Life with MS

Sticker Shock: The Underinsured

By MSF Staff
A downturn in the economy and a trend toward consumers paying a larger percentage of their prescription drug costs are combining to present a new problem: even people with insurance are struggling to pay for their medications, and those with MS have some of the biggest bills. 
Some of those who are struggling have insurance policies that do not reimburse them for prescription drugs, or that have low caps on drug coverage. But others are among the 25.4 million Americans enrolled in prescription drug plans created under Medicare Part D, a federal program launched in 2006. 
Avalere Health, a company that researches healthcare issues, recently found that most Medicare Part D prescription drug plans have created “specialty tiers,” Tier 4 and sometimes Tier 5, for high-priced drugs.
Under those plans, the first three tiers are fairly standard. The first is for generic drugs, the second is for preferred brands, and the third is for non-preferred brands. People on the plans who take drugs on the new fourth and fifth tiers, however, are charged a larger share of the medication’s cost, instead of a flat co-pay.
Which medications are making it on to the Tier 4 and Tier 5 lists? Commonly, MS drugs.
Avalere’s list of the 20 medications most likely to be placed on the top tier of Medicare Part D prescription drug plans reads like a roster of MS disease-modifying treatments. In 2007, 97 percent of the plans required their beneficiaries to pay the highest cost for Betaseron, and 96 percent asked those on Avenex to pay the top rate, according to Avalere. Copaxone comes in at number nine on the list, and Rebif at number 20.
Jennifer Bowman, a director at Avalere, said which drugs end up on the list has less to do with specific conditions than cost. For 2008 and 2009, drugs with negotiated costs that exceed $600 a month can be placed on specialty tiers under Part D plans.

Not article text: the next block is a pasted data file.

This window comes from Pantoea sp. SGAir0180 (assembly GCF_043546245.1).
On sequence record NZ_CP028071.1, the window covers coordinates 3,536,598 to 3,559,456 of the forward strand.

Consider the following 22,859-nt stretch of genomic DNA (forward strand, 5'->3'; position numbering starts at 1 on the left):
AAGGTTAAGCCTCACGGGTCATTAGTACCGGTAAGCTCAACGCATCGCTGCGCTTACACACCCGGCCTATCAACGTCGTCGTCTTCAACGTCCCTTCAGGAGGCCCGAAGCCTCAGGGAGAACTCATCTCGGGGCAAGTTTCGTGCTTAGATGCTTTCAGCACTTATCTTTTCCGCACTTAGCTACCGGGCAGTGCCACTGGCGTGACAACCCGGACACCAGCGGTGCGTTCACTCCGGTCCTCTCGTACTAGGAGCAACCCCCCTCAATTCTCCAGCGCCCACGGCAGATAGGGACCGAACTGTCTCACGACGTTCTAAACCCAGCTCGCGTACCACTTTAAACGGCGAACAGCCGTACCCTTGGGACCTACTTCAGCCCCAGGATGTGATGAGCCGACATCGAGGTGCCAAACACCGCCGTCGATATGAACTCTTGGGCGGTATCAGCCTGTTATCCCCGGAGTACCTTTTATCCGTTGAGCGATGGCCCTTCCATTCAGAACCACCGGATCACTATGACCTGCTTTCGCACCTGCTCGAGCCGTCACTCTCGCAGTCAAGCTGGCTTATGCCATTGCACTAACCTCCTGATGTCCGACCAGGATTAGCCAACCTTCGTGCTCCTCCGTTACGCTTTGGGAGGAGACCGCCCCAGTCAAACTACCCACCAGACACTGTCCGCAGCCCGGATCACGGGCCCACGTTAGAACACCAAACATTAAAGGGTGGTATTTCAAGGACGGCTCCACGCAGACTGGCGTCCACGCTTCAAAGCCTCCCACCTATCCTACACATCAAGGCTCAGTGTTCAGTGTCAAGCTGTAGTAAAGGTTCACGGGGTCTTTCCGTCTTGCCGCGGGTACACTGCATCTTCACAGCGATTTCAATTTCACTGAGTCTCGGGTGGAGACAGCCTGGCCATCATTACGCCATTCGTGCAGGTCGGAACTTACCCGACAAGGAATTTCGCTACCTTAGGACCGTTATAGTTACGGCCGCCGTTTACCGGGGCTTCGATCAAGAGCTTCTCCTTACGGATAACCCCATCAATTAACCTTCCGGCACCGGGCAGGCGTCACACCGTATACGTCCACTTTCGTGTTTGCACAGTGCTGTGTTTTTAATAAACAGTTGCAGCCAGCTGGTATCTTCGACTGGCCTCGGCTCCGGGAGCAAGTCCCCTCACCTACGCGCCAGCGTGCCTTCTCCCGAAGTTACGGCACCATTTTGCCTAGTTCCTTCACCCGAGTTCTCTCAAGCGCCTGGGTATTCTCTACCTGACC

“I think that the Part D plans have a fair degree of flexibility to make decisions about which drugs they can put on a specialty tier,” she said. “Many plans might be looking at the prices of different drugs and think they should pass more of that cost to the patient.”
Some employer-based healthcare plans have started using similar systems, creating a situation where people with chronic illnesses are paying big-ticket costs for drugs that are key components of healthcare.
Even a small percentage of the average disease-modifying treatment for MS can be a big expense. A recent study of 220 people who had been diagnosed with MS in the past five years found that 27 percent of them said the ability to afford their medications made a difference in whether they started or stayed on a disease-modifying treatment.
The demand for assistance paying for MS disease-modifying treatments is “off the charts” at the National Organization for Rare Disorders (NORD), said its vice president of patient services, Maria T. Hardin. There is a waiting list for that particular prescription assistance program; she said the problem is compounded because not as much funding has been available from drug manufacturers. “It’s unbelievable,” she said. “We tell people, ‘We’ll be happy to send you an application, but we’re at full capacity.’”
So what can you do?
Richard Sagall, president of NeedyMeds, a web resource at, that lists patient assistance programs and other low-cost medical resources, suggests people focus on all the medications they take, not just the expensive ones. Finding an inexpensive way to acquire other drugs might help a person save enough to afford the pricey ones, he said.
While NORD has a waiting list for its MS drug assistance program, for example, it also administers programs for drugs that treat spasticity that might not have the same waiting lists.
After that step, NeedyMeds recommends searching its site by condition. More than 25 programs specific to MS are listed, from national assistance programs to smaller offerings specific to a particular state or region. The manufacturers of each disease-modifying treatment for MS offer their own financial assistance programs as well.
Although many drug manufacturers initially excluded people covered under Medicare Part D prescription drug plans, some now have special assistance to help people bridge the gap, or make exceptions on a case-by-case basis determined by need, said Janet Walton, deputy program director with Volunteers in Health Care/RxAssist,, which also lists patient assistance programs and resources for the uninsured and underinsured. 
She tells people on Part D plans to go ahead and apply for the patient assistance programs offered by drug companies, even if they might not meet the published criteria. Along with the application, she says people should send a detailed letter with very specific information about their income, drug costs and expenses, as well as an explanation of the drug’s importance to their healthcare. It can’t hurt, she said, and perhaps the most important thing is to be persistent.
“You really have to be a strong advocate for yourself.” she said.
 (Last reviewed 7/2009)